Since the eighth century, Advent has been the beginning or first season of the Christian year. Advent focuses on preparing for the coming of Christ. The term is derived from the Latin word adventus, meaning to come. The season or period of Advent always includes the four Sundays before Christmas Day. (It begins with the Sunday closest to November 30 and ends with Christmas Eve day.) Because December 25 does not always fall on the same day of the week, the number of days in the Advent season varies from year to year. In 2017, Advent begins on Sunday, December 3.
Check back for the time of our Christmas Eve worship on Sunday, December 24, 2017. We will have a candlelight service with Scripture and familiar hymns.
Christmas is the day on which Christians around the world celebrate the birth of Jesus Christ. Although the actual day of the year of the birth is not known, most Christians in the Western world celebrate the birth on December 25. The word Christmas comes from the early English phrase Christes Masse, which means Christ’s Mass. The day is also commemorated as the Feast of the Nativity.
In 2017, Christmas will be on Monday.
Lent is a season of 40 days, not counting Sundays, which begins on Ash Wednesday and ends on Holy Saturday. Lent comes from the Anglo Saxon word lencten, which means “spring.” The 40 days represents the time Jesus spent in the wilderness, enduring the temptation of Satan. Lent is a time of repentance, fasting, and preparation for the coming of Easter. It is a time of self-examination and reflection. In the early church, Lent was a time to prepare new converts for baptism. Today, Christians focus on their relationship with God, often choosing to give up something or to volunteer and give of themselves for others. Sundays in Lent are not counted in the 40 days because each Sunday represents a “mini-Easter” and the reverent spirit of Lent is tempered with joyful anticipation of the Resurrection.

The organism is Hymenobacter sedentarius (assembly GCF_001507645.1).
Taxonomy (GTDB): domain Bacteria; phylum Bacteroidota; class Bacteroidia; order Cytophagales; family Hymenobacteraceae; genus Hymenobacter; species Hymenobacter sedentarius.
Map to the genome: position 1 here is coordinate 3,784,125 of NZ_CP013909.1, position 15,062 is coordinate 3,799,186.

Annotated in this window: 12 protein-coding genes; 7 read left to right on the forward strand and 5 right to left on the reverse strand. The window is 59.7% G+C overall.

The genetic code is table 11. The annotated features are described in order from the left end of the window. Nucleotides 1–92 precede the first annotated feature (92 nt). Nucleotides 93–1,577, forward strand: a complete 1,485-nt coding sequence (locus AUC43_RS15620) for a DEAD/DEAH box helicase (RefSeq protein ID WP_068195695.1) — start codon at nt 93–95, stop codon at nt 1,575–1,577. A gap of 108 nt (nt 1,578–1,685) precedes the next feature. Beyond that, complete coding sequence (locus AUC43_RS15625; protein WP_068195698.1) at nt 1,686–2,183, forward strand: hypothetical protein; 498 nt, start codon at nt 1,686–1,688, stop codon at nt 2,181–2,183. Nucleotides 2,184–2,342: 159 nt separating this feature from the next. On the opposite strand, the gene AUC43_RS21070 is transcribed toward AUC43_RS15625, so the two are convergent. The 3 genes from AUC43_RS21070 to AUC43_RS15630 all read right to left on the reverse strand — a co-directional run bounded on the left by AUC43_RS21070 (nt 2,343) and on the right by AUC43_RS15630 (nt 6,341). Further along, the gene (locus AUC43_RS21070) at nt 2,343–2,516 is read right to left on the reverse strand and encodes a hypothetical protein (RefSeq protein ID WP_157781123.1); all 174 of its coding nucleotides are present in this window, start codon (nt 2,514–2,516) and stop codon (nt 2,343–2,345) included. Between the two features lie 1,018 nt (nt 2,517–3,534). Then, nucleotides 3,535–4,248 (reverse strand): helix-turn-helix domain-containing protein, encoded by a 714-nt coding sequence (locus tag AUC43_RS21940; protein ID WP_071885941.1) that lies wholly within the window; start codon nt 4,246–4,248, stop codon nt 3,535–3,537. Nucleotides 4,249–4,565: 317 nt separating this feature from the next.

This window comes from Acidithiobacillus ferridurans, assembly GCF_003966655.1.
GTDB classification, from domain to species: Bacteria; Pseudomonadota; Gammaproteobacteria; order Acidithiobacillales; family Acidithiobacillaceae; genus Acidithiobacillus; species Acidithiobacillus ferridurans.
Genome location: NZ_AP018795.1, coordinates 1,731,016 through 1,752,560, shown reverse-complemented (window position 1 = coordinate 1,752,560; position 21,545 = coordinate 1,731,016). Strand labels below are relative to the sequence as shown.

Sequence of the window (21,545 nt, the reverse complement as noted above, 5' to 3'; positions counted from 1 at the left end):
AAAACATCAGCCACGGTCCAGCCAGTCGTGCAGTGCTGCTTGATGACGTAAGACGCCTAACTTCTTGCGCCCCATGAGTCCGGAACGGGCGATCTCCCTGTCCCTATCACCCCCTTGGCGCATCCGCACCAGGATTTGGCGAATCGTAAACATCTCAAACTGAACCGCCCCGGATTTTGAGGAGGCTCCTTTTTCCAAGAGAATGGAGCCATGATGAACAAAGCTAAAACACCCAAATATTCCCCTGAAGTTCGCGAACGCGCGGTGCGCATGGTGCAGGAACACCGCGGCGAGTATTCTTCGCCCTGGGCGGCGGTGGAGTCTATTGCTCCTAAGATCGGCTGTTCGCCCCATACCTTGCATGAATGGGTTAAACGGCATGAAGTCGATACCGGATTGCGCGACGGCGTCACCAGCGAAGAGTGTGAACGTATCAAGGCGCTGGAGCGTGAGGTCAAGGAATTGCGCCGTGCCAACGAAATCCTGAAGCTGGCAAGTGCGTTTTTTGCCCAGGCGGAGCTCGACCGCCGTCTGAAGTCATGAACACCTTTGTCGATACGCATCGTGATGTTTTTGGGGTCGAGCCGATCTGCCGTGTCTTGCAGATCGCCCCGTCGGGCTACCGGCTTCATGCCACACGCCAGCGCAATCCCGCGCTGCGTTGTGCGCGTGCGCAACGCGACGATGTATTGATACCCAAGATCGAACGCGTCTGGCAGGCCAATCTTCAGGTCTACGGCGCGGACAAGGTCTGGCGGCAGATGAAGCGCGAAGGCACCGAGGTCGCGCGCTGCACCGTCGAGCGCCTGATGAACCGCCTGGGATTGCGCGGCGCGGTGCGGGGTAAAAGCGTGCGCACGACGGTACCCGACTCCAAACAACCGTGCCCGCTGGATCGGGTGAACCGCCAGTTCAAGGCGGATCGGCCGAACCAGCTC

Ash Wednesday is the first day of Lent. It marks the beginning of a period of reflection and penance. In the Bible, sprinkling oneself with ashes was traditionally a sign of one’s sorrow for having committed sins. In the Christian tradition, Ash Wednesday also marked the beginning of preparation for the understanding of the death and resurrection of Christ. The particular symbolism of ashes for this day comes from a practice in the Roman Catholic churches in which the ashes from the palms used in the preceding year’s Palm Sunday celebration are blessed. With these ashes, the priest on the first day of Lent marks a cross on the forehead of each worshiper. This practice has become a part of Ash Wednesday services in many United Methodist churches.
In 2018, Ash Wednesday will be on February 14.
Good Friday is a day that proclaims God’s purpose of loving and redeeming the world through the cross of our Lord, Jesus Christ. It is a day that is good because God was drawing the world to God’s self in Christ. As seen in John’s gospel, particularly, God was in control. God was not making the best of a bad situation, but was working out God’s intention for the world — winning salvation for all people. We call it “good” because we look backward at the crucifixion through the lens of Easter!
In 2018, Good Friday is March 30, 2018.
Easter is the day in the Christian calendar that celebrates the resurrection of Jesus Christ. Easter is the most important day in the calendar. It is celebrated on the first Sunday after the full moon after March 21; therefore, the date varies from March 22 to April 25.
In 2018, Easter is Sunday, April 1.